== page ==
11. Uncontrolled feelings

Christians are to control their feelings rather than let their feelings control them. Living according to uncontrolled feelings means living as a victim of the flesh. The British expositor Martyn Lloyd-Jones wrote in his book Spiritual Depression: Its Causes and Cures, "I suggest that the main trouble in this whole matter of spiritual depression is this, that we allow ourself to talk to us instead of talking to ourself. . . . Have you realized that most of your unhappiness in life is due to the fact that you are listening to yourself instead of talking to yourself?" ([Grand Rapids: Eerdmans, 1965], p. 20). 

The art of spiritual living is knowing how to handle yourself. In Psalm 42 the psalmist handled his distress by talking to himself. People who merely listen to themselves are victimized by their emotions. But Christians who talk to themselves in the power of the Holy Spirit bring themselves into submission to God's Word and experience Spirit-produced joy. 

12. Morbid self-analysis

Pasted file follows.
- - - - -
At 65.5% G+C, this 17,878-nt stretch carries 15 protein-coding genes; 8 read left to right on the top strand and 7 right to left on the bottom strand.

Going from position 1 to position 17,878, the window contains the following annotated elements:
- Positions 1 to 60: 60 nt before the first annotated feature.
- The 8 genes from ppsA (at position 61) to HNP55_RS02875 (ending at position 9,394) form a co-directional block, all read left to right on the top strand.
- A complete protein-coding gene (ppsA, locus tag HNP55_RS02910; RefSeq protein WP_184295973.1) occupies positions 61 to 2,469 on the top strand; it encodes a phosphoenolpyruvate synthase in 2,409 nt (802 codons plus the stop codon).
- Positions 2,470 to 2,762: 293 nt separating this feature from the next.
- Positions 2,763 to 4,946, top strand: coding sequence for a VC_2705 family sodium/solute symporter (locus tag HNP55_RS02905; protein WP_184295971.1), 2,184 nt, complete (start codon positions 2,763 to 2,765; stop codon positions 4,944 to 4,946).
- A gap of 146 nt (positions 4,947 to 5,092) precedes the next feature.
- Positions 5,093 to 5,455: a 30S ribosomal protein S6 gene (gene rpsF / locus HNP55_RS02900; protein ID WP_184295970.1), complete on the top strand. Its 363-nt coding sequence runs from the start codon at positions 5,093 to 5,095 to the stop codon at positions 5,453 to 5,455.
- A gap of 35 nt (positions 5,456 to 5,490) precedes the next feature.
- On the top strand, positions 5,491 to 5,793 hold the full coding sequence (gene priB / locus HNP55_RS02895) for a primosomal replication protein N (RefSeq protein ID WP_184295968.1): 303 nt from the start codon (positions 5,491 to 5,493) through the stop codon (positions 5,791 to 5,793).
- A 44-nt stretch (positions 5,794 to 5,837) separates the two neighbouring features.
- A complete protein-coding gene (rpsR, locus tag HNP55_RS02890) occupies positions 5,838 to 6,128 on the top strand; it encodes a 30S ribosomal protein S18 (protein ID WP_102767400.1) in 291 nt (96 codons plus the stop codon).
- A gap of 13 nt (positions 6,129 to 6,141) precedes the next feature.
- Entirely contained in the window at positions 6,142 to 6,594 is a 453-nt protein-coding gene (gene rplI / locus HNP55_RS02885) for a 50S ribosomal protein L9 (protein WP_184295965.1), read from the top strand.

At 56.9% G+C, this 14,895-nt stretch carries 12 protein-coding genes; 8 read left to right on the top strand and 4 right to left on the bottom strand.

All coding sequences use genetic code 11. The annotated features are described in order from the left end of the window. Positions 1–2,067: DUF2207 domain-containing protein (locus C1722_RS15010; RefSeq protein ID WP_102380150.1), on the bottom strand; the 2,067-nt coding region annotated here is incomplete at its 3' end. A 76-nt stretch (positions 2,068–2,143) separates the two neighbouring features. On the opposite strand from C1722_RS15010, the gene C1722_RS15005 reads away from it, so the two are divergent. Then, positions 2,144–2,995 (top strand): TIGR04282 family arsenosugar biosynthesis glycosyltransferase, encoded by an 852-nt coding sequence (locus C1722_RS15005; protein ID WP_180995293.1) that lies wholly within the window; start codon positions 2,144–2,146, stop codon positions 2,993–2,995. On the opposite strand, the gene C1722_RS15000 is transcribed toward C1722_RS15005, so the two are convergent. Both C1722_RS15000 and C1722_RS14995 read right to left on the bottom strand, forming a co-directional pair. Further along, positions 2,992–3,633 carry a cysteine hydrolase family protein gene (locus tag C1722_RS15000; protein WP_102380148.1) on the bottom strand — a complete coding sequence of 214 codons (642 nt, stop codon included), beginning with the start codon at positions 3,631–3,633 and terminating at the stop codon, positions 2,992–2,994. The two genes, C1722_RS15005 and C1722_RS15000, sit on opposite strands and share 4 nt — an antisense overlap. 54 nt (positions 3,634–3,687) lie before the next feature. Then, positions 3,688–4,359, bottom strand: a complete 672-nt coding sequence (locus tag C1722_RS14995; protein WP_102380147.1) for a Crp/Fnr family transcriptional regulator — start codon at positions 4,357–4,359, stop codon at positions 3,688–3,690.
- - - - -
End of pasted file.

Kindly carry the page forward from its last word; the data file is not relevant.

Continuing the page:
To me psychology seems unnecessary because the Scriptures give us all we need for life and godliness. Psychology tends to make a person morbid, self-centered, and self-analytical. It causes people to focus on their failures, negative attitudes, and negative actions. They come to worry that somewhere deep down inside of them there's something that needs to be uncovered. So they poke around in their minds trying to uncover some secret that will supposedly release them from their problems. 

Psychology produces a heavy burden of self-analytical baggage that doesn't help people at all. Its fine to recognize we're inadequate, but that's not what we're to dwell on. We are not to pull out all our past experiences and blame our behavior on them. That kind of morbid self-analysis will steal your joy. We need to take Paul's advice: "Forgetting what lies behind and reaching forward to what lies ahead . . . press on toward the goal for the prize of the upward call of God in Christ Jesus" (Phil. 3:13-14).